When Steve Jobs returned to Apple in 1997, he looked at the jumble of names and numbers that made up the product line and blanched. Jobs immediately made order of chaos by paring Apple's offerings down to a few distinct products. After all, it's easier to sell folks something when they can actually remember what you sell.
The idea of keeping it simple appears to have gone out the window with the latest round of iMacs. When the iMac debuted two years ago, it came in one color, with one processor speed and one price tag. The product line has now swelled to four configurations and five colors (see "The Not-So-Usual Suspects"). You could buy eight brand-new iMacs and never get the same one twice.
The latest versions of the iMac don't have a huge boost as far as cold hardware specifications are concerned. The colors and prices really make the machines stand out.
Take the least-loaded of the new iMacs. It has the same 350MHz G3 processor and the 64MB of RAM included in its predecessor. But it features a new color, indigo, and a low price of $799. Think of it as a machine that offers easy Internet access while providing more pop than dumbed-down Internet appliances.
The $999 iMac DV model -- available in ruby and indigo -- now comes with a 400MHz G3 processor. Unlike with past iMac DV models, you won't find a DVD drive, just a slot-loading CD-ROM model.
The confusion begins with the inelegantly named iMac DV+. Available in ruby, indigo, and sage, the $1,299 iMac DV+ runs on a 450MHz G3 processor. It sports a 20GB hard drive -- twice as big as the original iMac's -- and adds a DVD drive.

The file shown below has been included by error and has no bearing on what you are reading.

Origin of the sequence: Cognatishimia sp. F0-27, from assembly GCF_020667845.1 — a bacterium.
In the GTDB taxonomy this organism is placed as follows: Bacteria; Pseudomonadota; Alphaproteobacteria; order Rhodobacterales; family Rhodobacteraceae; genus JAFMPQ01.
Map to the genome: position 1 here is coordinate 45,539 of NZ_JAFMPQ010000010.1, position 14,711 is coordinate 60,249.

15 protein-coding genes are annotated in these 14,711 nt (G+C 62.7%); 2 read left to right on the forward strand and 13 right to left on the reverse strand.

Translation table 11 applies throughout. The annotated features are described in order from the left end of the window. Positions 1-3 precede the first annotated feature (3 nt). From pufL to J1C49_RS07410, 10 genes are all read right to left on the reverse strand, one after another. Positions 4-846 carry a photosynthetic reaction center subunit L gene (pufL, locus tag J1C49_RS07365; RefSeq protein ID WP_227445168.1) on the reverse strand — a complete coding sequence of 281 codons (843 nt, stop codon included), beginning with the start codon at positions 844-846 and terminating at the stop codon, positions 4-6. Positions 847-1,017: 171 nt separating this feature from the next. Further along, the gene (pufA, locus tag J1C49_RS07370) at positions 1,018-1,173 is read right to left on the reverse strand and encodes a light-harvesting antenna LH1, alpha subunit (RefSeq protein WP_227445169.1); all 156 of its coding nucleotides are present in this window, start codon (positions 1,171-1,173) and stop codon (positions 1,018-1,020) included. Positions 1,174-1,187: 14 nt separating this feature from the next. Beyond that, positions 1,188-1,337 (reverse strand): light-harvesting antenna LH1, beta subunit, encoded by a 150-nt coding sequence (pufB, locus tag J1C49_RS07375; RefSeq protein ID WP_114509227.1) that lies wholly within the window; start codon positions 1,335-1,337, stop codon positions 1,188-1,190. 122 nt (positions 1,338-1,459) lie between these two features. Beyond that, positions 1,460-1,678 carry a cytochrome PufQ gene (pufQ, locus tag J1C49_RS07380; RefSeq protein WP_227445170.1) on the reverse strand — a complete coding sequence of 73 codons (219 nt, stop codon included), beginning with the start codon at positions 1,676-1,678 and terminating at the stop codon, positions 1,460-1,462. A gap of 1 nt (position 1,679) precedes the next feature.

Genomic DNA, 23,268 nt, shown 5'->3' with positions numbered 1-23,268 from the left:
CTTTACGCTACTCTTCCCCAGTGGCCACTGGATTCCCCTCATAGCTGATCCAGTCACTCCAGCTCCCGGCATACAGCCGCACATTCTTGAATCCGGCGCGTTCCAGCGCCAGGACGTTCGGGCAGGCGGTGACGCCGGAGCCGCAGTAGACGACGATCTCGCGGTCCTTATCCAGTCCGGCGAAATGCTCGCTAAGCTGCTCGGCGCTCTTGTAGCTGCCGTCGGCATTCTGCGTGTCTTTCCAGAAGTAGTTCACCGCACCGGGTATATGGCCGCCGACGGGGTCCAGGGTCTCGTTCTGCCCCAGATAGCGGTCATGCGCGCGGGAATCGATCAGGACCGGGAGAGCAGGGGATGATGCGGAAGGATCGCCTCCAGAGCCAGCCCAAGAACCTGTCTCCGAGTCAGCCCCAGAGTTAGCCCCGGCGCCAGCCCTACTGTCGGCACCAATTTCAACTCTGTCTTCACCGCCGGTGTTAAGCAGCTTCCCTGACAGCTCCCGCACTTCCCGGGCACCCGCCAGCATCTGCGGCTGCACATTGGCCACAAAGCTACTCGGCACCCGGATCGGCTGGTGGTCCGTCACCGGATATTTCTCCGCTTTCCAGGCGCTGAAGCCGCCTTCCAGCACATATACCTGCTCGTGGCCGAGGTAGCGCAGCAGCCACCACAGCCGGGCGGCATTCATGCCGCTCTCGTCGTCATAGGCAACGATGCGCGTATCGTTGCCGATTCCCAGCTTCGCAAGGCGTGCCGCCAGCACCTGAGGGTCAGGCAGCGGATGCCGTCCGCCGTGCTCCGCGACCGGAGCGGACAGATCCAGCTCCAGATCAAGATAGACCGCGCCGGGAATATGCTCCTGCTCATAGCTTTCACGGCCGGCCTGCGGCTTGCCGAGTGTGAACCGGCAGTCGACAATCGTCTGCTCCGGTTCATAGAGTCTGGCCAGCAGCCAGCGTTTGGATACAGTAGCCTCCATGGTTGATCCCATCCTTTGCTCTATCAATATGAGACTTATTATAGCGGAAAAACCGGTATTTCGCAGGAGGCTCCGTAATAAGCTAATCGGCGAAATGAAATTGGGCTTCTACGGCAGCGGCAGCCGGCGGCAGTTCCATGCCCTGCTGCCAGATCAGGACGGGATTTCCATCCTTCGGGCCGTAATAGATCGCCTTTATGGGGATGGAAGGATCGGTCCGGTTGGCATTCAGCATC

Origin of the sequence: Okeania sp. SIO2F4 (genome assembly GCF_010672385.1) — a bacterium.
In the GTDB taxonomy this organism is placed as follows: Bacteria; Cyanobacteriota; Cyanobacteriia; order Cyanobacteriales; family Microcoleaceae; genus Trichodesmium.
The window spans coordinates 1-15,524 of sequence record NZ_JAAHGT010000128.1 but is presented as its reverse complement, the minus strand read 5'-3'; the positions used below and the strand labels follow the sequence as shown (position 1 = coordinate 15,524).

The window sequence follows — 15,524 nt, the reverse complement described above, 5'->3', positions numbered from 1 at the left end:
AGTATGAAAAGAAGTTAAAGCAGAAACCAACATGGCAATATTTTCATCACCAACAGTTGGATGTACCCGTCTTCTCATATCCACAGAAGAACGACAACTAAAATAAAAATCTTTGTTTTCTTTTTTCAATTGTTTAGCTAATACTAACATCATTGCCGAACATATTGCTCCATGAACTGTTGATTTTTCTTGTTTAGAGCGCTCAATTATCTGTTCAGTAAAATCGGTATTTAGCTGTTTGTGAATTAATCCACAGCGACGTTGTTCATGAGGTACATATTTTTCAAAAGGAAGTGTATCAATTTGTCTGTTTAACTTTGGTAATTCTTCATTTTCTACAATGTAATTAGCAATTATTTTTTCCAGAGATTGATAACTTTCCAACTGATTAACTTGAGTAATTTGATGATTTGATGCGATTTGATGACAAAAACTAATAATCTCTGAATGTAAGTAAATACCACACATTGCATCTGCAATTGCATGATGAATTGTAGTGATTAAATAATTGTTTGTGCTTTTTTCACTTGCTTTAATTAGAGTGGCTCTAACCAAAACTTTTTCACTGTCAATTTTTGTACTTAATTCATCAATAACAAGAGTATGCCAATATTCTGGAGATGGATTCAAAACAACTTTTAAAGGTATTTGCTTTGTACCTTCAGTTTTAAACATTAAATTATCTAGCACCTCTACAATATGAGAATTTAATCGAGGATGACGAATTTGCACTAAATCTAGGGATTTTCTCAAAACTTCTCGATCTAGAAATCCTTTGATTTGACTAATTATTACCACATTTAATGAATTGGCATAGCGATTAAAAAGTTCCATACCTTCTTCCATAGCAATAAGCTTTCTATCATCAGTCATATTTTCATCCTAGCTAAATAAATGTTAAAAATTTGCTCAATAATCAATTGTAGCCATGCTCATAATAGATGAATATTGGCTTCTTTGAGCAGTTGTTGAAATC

Finally, there's the iMac DV Special Edition, a $1,499 machine that comes in graphite and snow. Unlike the original iMac DV Special Edition, which came with the same processor as the other models, this version features a 500MHz G3 processor. All the iMac DV models ship with iMovie 2.0.
There's something to be said for variety, but not if it requires you to consult a cheat sheet to make sure you're buying the computer with the DVD drive but without the graphite casing.
The new iMacs certainly win Apple some style points while keeping an aging product line fresh. As for simplicity, be happy with what comes inside the machine, because the names and specs on the outside are becoming more muddled than ever.